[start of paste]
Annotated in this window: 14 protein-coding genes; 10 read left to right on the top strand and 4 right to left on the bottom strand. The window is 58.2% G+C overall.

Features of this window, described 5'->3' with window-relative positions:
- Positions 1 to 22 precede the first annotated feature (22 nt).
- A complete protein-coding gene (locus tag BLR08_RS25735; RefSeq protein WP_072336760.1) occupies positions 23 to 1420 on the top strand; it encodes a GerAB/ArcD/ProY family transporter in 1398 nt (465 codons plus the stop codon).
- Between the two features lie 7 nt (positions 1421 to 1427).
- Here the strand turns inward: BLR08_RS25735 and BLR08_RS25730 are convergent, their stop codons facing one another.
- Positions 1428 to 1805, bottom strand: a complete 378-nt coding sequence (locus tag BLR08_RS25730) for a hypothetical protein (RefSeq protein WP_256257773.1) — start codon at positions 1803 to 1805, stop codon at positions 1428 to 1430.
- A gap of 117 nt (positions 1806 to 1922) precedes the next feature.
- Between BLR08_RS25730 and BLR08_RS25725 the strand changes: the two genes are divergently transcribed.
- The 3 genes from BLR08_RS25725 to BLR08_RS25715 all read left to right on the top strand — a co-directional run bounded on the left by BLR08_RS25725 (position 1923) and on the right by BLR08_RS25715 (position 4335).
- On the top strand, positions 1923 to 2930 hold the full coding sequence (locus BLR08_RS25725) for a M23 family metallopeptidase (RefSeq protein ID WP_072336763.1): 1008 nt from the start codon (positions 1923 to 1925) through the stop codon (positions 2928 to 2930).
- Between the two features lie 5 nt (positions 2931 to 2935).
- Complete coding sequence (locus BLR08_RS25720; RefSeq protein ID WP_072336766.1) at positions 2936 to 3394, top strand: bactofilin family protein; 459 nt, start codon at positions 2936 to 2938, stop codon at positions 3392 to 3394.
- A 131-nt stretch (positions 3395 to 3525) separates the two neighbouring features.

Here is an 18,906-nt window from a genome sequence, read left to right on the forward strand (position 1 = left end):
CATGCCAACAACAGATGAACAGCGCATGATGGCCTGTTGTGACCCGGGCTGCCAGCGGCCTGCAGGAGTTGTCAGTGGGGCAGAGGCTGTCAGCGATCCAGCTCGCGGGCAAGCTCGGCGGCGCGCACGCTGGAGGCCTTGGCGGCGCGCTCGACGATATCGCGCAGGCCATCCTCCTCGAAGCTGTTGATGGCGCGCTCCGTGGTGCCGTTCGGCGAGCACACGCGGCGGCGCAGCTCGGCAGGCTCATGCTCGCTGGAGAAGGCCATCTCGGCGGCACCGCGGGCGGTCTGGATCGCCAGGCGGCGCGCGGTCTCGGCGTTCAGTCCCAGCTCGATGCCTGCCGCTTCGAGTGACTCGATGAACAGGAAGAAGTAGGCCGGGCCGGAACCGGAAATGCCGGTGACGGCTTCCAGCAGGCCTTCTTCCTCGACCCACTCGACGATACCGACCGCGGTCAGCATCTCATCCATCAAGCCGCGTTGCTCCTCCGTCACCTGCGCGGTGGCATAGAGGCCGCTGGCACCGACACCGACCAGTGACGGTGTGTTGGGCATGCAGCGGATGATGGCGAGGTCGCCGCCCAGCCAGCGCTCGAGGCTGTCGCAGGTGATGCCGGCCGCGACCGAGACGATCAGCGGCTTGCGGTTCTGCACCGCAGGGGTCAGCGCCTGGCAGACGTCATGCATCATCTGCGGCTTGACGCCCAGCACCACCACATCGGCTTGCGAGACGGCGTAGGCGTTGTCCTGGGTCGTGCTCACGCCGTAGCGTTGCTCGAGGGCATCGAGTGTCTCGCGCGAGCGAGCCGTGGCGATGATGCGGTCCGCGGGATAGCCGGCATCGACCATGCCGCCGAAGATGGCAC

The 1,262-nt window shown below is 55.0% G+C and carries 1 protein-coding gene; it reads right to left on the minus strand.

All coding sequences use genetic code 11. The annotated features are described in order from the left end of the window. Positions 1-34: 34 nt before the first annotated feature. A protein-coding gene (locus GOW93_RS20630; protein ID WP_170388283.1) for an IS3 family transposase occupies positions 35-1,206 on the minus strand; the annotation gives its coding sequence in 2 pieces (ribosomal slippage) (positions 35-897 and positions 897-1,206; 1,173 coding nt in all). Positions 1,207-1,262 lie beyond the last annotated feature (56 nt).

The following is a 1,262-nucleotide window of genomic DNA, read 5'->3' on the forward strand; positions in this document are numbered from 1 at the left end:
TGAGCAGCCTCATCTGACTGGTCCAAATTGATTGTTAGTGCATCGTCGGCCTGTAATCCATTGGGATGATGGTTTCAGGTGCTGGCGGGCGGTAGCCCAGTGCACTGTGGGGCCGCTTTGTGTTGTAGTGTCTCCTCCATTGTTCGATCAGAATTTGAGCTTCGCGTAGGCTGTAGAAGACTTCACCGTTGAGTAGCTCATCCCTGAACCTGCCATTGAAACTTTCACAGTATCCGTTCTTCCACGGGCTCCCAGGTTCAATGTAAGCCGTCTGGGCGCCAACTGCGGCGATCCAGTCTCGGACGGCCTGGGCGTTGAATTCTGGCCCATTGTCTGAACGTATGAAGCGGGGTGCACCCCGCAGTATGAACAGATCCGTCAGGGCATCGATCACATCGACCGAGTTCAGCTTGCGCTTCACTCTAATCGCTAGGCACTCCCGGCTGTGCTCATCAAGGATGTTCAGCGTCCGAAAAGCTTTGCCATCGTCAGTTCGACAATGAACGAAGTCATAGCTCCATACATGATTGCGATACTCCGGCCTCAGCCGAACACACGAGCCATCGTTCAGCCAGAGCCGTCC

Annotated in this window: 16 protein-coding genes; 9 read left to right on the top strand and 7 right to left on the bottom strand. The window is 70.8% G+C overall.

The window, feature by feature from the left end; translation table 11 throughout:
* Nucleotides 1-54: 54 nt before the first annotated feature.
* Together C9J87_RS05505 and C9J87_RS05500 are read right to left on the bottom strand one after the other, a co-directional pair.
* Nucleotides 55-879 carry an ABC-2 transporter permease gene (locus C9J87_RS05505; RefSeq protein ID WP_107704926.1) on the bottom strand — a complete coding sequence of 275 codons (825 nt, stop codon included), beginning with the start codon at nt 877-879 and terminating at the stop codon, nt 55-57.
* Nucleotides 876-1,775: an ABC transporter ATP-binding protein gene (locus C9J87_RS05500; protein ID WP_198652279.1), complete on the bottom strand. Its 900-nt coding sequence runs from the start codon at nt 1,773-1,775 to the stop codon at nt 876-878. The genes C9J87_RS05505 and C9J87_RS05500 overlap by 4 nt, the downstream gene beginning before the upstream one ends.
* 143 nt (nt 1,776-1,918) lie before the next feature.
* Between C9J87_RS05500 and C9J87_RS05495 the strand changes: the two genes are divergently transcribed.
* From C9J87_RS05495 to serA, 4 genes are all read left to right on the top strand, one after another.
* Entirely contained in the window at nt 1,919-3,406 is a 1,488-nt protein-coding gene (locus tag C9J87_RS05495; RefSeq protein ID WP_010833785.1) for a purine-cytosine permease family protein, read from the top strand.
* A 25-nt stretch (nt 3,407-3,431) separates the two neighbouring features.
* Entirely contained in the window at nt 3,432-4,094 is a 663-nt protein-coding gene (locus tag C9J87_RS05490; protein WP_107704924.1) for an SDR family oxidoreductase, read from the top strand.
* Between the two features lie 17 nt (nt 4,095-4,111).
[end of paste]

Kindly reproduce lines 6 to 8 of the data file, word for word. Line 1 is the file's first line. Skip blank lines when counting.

- Here the strand turns inward: BLR08_RS25735 and BLR08_RS25730 are convergent, their stop codons facing one another.
- Positions 1428 to 1805, bottom strand: a complete 378-nt coding sequence (locus tag BLR08_RS25730) for a hypothetical protein (RefSeq protein WP_256257773.1) — start codon at positions 1803 to 1805, stop codon at positions 1428 to 1430.
- A gap of 117 nt (positions 1806 to 1922) precedes the next feature.